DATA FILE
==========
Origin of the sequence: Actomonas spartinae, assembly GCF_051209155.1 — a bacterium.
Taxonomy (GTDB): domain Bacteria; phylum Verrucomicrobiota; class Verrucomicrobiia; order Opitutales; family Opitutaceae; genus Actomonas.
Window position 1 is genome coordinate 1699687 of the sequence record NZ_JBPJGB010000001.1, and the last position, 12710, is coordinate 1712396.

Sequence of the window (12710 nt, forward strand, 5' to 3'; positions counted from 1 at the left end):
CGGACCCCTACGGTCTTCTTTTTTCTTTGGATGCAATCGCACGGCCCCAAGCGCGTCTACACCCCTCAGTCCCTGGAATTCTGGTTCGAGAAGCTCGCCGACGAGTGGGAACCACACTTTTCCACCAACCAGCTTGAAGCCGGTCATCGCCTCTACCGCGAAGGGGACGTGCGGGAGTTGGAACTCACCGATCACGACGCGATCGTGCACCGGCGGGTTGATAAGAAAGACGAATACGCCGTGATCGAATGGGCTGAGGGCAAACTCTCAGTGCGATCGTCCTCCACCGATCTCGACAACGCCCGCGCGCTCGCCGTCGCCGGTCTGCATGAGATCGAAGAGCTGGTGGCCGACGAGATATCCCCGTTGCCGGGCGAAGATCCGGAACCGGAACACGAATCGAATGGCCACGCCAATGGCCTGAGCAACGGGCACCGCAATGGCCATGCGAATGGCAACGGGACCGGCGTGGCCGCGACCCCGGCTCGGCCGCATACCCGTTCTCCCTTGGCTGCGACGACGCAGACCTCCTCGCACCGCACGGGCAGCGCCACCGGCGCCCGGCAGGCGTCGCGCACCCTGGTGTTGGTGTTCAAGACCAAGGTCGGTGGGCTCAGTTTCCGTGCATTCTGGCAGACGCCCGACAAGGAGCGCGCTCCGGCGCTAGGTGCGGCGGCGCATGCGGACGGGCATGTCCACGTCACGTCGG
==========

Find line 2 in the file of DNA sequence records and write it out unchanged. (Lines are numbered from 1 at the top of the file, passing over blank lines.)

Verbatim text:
Taxonomy (GTDB): domain Bacteria; phylum Verrucomicrobiota; class Verrucomicrobiia; order Opitutales; family Opitutaceae; genus Actomonas.